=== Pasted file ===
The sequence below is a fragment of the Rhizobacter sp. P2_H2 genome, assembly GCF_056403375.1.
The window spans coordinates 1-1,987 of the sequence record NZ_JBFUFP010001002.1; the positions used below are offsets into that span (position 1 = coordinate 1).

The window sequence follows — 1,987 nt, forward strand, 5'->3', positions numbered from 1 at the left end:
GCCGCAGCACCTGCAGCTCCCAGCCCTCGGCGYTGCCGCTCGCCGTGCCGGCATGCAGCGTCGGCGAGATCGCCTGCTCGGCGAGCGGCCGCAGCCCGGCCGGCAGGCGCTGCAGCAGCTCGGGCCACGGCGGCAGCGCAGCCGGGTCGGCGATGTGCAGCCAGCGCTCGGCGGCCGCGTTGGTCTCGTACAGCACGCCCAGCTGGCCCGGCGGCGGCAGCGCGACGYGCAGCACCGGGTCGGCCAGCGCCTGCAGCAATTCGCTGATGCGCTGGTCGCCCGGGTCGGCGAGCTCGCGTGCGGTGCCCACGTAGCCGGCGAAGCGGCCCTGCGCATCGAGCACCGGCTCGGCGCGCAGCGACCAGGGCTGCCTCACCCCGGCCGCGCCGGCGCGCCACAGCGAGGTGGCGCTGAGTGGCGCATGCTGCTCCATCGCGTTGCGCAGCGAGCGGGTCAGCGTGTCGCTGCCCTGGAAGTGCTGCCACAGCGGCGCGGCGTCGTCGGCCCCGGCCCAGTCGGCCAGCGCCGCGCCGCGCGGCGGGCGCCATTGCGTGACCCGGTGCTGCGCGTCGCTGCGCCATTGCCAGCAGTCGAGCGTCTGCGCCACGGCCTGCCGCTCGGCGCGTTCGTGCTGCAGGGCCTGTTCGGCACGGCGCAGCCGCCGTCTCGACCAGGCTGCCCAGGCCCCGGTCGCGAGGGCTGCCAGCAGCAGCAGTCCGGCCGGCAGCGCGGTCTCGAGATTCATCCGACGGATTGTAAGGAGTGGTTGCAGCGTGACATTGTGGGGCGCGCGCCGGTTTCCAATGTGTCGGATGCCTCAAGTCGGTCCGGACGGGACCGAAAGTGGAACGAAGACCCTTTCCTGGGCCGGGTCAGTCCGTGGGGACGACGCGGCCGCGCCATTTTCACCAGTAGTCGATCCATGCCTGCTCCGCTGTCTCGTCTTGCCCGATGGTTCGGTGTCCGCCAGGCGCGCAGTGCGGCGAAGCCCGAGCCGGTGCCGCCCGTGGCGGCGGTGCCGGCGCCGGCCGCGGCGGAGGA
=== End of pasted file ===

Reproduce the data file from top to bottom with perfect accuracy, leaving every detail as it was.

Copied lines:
The sequence below is a fragment of the Rhizobacter sp. P2_H2 genome, assembly GCF_056403375.1.
The window spans coordinates 1-1,987 of the sequence record NZ_JBFUFP010001002.1; the positions used below are offsets into that span (position 1 = coordinate 1).

The window sequence follows — 1,987 nt, forward strand, 5'->3', positions numbered from 1 at the left end:
GCCGCAGCACCTGCAGCTCCCAGCCCTCGGCGYTGCCGCTCGCCGTGCCGGCATGCAGCGTCGGCGAGATCGCCTGCTCGGCGAGCGGCCGCAGCCCGGCCGGCAGGCGCTGCAGCAGCTCGGGCCACGGCGGCAGCGCAGCCGGGTCGGCGATGTGCAGCCAGCGCTCGGCGGCCGCGTTGGTCTCGTACAGCACGCCCAGCTGGCCCGGCGGCGGCAGCGCGACGYGCAGCACCGGGTCGGCCAGCGCCTGCAGCAATTCGCTGATGCGCTGGTCGCCCGGGTCGGCGAGCTCGCGTGCGGTGCCCACGTAGCCGGCGAAGCGGCCCTGCGCATCGAGCACCGGCTCGGCGCGCAGCGACCAGGGCTGCCTCACCCCGGCCGCGCCGGCGCGCCACAGCGAGGTGGCGCTGAGTGGCGCATGCTGCTCCATCGCGTTGCGCAGCGAGCGGGTCAGCGTGTCGCTGCCCTGGAAGTGCTGCCACAGCGGCGCGGCGTCGTCGGCCCCGGCCCAGTCGGCCAGCGCCGCGCCGCGCGGCGGGCGCCATTGCGTGACCCGGTGCTGCGCGTCGCTGCGCCATTGCCAGCAGTCGAGCGTCTGCGCCACGGCCTGCCGCTCGGCGCGTTCGTGCTGCAGGGCCTGTTCGGCACGGCGCAGCCGCCGTCTCGACCAGGCTGCCCAGGCCCCGGTCGCGAGGGCTGCCAGCAGCAGCAGTCCGGCCGGCAGCGCGGTCTCGAGATTCATCCGACGGATTGTAAGGAGTGGTTGCAGCGTGACATTGTGGGGCGCGCGCCGGTTTCCAATGTGTCGGATGCCTCAAGTCGGTCCGGACGGGACCGAAAGTGGAACGAAGACCCTTTCCTGGGCCGGGTCAGTCCGTGGGGACGACGCGGCCGCGCCATTTTCACCAGTAGTCGATCCATGCCTGCTCCGCTGTCTCGTCTTGCCCGATGGTTCGGTGTCCGCCAGGCGCGCAGTGCGGCGAAGCCCGAGCCGGTGCCGCCCGTGGCGGCGGTGCCGGCGCCGGCCGCGGCGGAGGA